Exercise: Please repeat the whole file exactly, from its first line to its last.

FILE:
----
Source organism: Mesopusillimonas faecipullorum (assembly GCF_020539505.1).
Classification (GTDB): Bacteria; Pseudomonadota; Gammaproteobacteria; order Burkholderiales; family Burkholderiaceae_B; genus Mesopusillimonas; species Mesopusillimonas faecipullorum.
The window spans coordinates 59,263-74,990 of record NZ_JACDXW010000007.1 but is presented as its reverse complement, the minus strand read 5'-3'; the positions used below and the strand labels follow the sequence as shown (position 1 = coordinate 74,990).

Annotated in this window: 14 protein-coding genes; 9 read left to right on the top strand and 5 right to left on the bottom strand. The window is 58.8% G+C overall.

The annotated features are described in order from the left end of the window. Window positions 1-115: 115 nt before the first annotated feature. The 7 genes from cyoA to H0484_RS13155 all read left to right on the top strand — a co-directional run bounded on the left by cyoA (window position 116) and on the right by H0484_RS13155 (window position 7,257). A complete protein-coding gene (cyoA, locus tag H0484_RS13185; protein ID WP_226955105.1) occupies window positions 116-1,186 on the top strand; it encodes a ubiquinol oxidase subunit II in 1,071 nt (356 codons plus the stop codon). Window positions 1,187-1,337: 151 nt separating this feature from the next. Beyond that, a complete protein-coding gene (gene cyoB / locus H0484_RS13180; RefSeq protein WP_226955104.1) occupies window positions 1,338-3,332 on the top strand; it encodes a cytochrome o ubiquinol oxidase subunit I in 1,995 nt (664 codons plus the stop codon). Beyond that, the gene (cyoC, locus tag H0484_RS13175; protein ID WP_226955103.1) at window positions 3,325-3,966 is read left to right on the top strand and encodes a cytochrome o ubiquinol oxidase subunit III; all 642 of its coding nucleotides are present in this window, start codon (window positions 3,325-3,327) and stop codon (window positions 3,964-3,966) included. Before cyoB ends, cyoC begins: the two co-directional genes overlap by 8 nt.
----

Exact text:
Source organism: Mesopusillimonas faecipullorum (assembly GCF_020539505.1).
Classification (GTDB): Bacteria; Pseudomonadota; Gammaproteobacteria; order Burkholderiales; family Burkholderiaceae_B; genus Mesopusillimonas; species Mesopusillimonas faecipullorum.
The window spans coordinates 59,263-74,990 of record NZ_JACDXW010000007.1 but is presented as its reverse complement, the minus strand read 5'-3'; the positions used below and the strand labels follow the sequence as shown (position 1 = coordinate 74,990).

Annotated in this window: 14 protein-coding genes; 9 read left to right on the top strand and 5 right to left on the bottom strand. The window is 58.8% G+C overall.

The annotated features are described in order from the left end of the window. Window positions 1-115: 115 nt before the first annotated feature. The 7 genes from cyoA to H0484_RS13155 all read left to right on the top strand — a co-directional run bounded on the left by cyoA (window position 116) and on the right by H0484_RS13155 (window position 7,257). A complete protein-coding gene (cyoA, locus tag H0484_RS13185; protein ID WP_226955105.1) occupies window positions 116-1,186 on the top strand; it encodes a ubiquinol oxidase subunit II in 1,071 nt (356 codons plus the stop codon). Window positions 1,187-1,337: 151 nt separating this feature from the next. Beyond that, a complete protein-coding gene (gene cyoB / locus H0484_RS13180; RefSeq protein WP_226955104.1) occupies window positions 1,338-3,332 on the top strand; it encodes a cytochrome o ubiquinol oxidase subunit I in 1,995 nt (664 codons plus the stop codon). Beyond that, the gene (cyoC, locus tag H0484_RS13175; protein ID WP_226955103.1) at window positions 3,325-3,966 is read left to right on the top strand and encodes a cytochrome o ubiquinol oxidase subunit III; all 642 of its coding nucleotides are present in this window, start codon (window positions 3,325-3,327) and stop codon (window positions 3,964-3,966) included. Before cyoB ends, cyoC begins: the two co-directional genes overlap by 8 nt.